Category: Parenting

What I Will Miss Most About Baby’s First Year
What I Will Miss Most About Baby’s First Year

I find myself in the midst of the very situation that I’ve been dreading for the last few months-planning Cameron’s first birthday party. It’s not the actual party planning I dread. I dread having my precious little baby turn one years old. Although I am excited about celebrating this milestone, it makes me sad that Cameron is almost 1. It’s beginning to sink in that time flies even quicker the second time around.I don’t know if he’ll be my last baby, but just in case, I’m making it a point to soak up every second I spend with this little guy, but it still feels like it’s not enough. Times like these make me wish I had a video camera recording every moment of our lives so I could relive all these precious moments whenever I want. As I am planning Cameron’s first birthday party, I find myself reminiscing about the past year. I’ve compiled a list of the top 10 things that I will miss about baby Cameron.

1. Cradling a sleeping baby
Oh how I love this moment.  I can spend hours holding baby while studying his peaceful face, watching him breath and wondering what he is dreaming about.  Also marveling at how light and delicate baby feels. Now when Cameron falls asleep in my arms, I can only hold him for a few moments before my arms need a break.  It’s funny how you forget how small a baby is until you actually hold a tiny, little newborn.

2. Baby Feet
One of my favorite things about babies are their tiny, little feet and their tinier, littler toes.  I especially love how they fit into the palm of my hand.  I can’t resist the special scent of these tiny little things-sweaty and sour all at the same time.  Yummy!  Baby loves it too since he’s always nibbling on his toesies every chance he gets.

3. Toothless Grin
That gummy smile paired with that high-pitched squeal.  To. Die. For.

4. Baby Hair
I love running my fingers through Cameron’s baby soft, spikey hair.  It’s so downy soft that you can barely feel strands of hair.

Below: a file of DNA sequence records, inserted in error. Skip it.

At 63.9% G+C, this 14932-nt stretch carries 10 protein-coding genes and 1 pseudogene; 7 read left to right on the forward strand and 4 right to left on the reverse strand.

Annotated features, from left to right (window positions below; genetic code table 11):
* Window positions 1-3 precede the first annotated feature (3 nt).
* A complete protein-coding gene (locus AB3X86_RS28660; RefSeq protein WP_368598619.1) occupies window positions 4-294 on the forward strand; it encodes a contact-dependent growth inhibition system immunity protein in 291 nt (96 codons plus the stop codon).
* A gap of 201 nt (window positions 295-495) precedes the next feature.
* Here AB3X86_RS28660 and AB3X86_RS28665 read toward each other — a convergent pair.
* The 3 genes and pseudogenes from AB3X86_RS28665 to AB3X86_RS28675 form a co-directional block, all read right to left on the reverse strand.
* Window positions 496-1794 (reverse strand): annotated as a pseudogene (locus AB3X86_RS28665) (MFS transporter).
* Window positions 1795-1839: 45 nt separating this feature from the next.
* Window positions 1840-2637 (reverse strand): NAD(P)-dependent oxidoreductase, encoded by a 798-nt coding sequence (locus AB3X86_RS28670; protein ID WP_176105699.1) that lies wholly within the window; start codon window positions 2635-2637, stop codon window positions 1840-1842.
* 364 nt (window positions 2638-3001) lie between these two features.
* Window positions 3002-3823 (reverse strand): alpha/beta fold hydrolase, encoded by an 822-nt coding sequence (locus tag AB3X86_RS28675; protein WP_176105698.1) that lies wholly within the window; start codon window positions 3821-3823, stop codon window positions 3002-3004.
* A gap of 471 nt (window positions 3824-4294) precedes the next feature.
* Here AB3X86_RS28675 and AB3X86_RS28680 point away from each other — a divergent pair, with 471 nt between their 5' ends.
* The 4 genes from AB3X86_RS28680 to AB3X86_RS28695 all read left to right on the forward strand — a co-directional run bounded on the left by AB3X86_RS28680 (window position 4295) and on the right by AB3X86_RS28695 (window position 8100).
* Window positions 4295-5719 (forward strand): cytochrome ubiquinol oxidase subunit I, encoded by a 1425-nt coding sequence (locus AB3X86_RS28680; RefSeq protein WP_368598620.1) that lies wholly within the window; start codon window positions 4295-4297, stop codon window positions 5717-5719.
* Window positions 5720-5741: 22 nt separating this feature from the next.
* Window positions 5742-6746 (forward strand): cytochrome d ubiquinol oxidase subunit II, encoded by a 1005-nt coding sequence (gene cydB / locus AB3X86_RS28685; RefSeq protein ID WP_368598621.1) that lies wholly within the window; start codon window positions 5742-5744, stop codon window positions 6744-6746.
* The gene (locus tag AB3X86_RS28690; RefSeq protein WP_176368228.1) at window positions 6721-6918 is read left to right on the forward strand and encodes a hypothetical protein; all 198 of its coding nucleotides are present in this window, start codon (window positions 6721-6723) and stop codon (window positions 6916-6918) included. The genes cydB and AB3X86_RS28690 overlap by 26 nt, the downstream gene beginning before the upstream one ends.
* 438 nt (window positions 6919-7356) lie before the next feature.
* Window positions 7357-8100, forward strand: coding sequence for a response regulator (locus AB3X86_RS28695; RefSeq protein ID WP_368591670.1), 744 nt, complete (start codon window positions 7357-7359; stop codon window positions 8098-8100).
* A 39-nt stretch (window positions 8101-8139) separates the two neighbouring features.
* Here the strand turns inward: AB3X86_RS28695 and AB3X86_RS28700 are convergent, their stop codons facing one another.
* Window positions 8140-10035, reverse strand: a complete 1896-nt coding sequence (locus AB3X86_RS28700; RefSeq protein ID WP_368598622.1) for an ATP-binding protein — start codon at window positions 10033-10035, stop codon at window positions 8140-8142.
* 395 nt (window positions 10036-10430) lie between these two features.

5. Baby Babble
Hearing a babbling baby speak gibberish is one of the funniest things ever.  Cameron is very vocal and always wants to be a part of the conversation by making his presence and opinions known. Even though he doesn’t make any sense, it’s still so fun to listen to him squeak, squeal and squawk.

6. Baby’s Firsts
I love celebrating all of Cameron’s firsts.  First smile, first laugh, first time rolling over, first time sitting up, etc.  It’s always so exciting to witness Cameron doing something for the very first time.  I know he’ll have more firsts, but there’s something so innocent about first firsts that make them waaaay more precious than anything else.

7. Drunk Baby
This never fails to make me laugh.  The stage where baby‘s muscles are as strong as a strand of hair, where baby’s neck flips and flops about.  Where his core muscles haven’t strengthened enough to keep him in an upright position and he keeps tipping over no matter how many pillows I prop around him.   Or how wobbly baby gets when he learns to stand and tries out his walking legs for the very first time.   My favorite part of all this is shouting, “Timber!” every time he starts leaning too much to one side.

8. Baby Gadgets
It’s always so fun watching baby jump, jump, jump in the jumper, or bounce, bounce, bounce in the bouncer.  Baby swings, co-sleepers, activity jumpers, all lifesavers and great mommy helpers, but baby outgrows these things at rapid speed.   I wish I could still distract him with these things, but he has his eyes set on life outside the playpen gates.

9. Milk Wasted Baby
Who could resist the freshly fed, comatose, smirking baby?  The same baby who moments earlier was crying bloody murder at the top of his lungs.  Yes, that same baby whose face turned red with anger and started gagging on his own retching screams.  It’s a miracle how all tears and screams instantaneously cease the second baby gets his milk!

10. My Baby
I hate to say it.  But it’s true.  Once he turns one, he’s technically not a baby anymore.  Cameron will officially be a toddler.  This hurts me the most.   It’s definitely leaving a sweet, bitter sting in my heart.   Ouch!  I feel like I just had a baby, now I am about to have two toddlers.  I’m not ready to let my baby grow, but Cameron is ready to become a big boy just like his big brother.  There’s no stopping this guy.  He’s determined to explore the world.